Review: ‘Born Yesterday’ is well done at Colonial Playhouse

By Edna Snidebottom
The Colonial Playhouse’s latest offering is as relevant now as when Garson Kanin wrote it back in 1943 and one need not look any further than the Philadelphia politicians convicted of bribery in the past few years. Co-directors R. Bruce Warren and LeAnne Mangano have assembled an excellent cast to bring it to life. Action opens on a strikingly elegant white, black and grey set (designed by R. Bruce Warren) as maids played by ErinMarie Friel and Ally Batot deliver the curtain speech (very clever).
There is so much to like about this production, so I’ll get my few criticisms out of the way. As actors, we are told to remember our first priority is to serve the play. Broad acting and ‘taking your moments’ can slow down the action and hurt the pacing which is why the first act moved a little slow. I also would like to see something of the love Brock is supposed to have for his longtime girlfriend Billie. Otherwise, Stephen Kelly does a nice job as Harry Brock, a bully who is used to getting his way as does Christopher Moran as his brother Eddie.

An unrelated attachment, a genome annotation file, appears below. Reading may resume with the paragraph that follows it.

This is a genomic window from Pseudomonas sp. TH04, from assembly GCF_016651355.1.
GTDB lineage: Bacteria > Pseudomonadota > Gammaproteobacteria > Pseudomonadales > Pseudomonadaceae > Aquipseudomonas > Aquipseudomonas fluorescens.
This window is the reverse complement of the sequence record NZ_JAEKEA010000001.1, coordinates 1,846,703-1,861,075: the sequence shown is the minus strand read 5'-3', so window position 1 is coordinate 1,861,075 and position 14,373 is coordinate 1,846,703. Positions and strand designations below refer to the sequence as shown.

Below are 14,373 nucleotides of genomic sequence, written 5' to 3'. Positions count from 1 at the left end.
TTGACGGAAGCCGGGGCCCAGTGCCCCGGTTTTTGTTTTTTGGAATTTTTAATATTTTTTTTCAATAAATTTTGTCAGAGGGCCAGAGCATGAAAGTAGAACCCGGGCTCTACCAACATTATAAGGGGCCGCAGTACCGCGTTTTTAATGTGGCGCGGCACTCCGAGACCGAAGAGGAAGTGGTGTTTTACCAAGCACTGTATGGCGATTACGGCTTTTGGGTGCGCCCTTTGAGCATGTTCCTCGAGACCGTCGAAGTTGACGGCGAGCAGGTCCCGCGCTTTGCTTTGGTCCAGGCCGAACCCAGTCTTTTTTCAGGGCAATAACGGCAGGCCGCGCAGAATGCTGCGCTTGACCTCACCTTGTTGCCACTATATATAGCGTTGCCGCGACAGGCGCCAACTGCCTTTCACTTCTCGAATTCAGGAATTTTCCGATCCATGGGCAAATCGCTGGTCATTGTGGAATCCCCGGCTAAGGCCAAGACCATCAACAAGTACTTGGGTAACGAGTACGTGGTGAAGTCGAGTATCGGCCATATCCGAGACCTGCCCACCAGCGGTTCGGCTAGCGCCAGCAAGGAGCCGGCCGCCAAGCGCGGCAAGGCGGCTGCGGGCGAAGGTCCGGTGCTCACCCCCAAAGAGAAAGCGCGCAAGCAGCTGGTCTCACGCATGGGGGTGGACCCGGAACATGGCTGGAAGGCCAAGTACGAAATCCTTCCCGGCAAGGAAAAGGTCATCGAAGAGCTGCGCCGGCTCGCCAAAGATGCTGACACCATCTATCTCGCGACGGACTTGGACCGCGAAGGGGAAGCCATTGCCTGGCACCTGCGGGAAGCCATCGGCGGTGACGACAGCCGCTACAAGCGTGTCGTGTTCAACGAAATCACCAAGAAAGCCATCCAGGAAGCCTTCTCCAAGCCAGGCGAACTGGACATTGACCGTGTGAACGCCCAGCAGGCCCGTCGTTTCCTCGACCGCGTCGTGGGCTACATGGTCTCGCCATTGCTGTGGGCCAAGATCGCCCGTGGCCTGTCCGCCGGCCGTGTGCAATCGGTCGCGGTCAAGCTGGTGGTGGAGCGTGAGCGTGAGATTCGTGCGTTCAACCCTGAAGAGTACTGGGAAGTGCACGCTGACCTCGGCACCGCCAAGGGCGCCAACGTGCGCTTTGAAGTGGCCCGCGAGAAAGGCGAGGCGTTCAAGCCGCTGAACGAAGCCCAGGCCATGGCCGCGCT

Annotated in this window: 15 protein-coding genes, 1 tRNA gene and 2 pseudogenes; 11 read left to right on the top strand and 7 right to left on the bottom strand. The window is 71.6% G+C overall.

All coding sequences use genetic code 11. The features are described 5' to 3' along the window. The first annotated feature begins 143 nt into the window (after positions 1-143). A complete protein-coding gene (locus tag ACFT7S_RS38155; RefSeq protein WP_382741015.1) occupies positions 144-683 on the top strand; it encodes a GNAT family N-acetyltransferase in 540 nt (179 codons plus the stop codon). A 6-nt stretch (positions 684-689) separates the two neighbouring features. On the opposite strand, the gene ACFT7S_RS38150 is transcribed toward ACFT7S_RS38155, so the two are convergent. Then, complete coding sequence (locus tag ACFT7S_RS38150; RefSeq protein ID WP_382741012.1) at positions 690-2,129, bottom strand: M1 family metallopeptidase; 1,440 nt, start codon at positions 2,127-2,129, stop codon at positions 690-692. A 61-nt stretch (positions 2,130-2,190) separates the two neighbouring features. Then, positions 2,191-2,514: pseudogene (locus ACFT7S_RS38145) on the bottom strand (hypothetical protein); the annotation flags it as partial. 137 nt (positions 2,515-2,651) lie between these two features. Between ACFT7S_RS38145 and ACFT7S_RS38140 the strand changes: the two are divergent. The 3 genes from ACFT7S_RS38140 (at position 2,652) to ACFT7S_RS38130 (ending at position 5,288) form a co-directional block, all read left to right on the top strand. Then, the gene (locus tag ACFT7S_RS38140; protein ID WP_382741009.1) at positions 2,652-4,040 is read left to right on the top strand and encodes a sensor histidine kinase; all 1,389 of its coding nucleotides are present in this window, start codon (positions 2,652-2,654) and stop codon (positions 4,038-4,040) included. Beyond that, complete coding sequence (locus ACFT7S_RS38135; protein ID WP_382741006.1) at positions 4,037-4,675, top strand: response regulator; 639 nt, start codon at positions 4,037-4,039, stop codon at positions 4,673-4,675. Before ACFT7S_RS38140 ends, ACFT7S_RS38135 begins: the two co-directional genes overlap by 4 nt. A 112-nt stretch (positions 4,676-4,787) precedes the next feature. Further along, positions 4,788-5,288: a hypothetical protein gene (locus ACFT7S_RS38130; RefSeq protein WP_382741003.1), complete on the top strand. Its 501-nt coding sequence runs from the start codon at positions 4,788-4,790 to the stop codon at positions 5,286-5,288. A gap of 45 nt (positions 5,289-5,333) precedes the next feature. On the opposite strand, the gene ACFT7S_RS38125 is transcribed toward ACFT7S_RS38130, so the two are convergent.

Joy Suzanne Weir is terrific as Billie Dawn, making her more streetwise than I have seen others play her. Both she and JP Timlin (her equal as Paul Verrall) get the most out of their performances because they play them honestly, trusting the laughs will come and they certainly do.
Ed Marcinkiewicz’s seemingly effortless performance as Brock’s lawyer Ed Devery is a joy to watch and James Hulme is spot on as corrupt Senator Norval Hedges.
Catherine Fallon and Andrew Wales round out this talented cast.
Annaliese Gove does an excellent job with costumes and hats off to LeAnne J. Mangano in her dual role as stage manager.
You don’t want to miss ‘Born Yesterday’ which continues Jan. 26, 27, 28; Feb. 2 and 3 at the theater at 522 West Magnolia Ave. in Aldan. For more information, call 610-622-5773 or visit www.colonialplayhouse.net.

JP Timlin (Paul Verrall) and Joy Suzanne Weir (Billie Dawn) turn in excellent performances in ‘Born Yesterday.’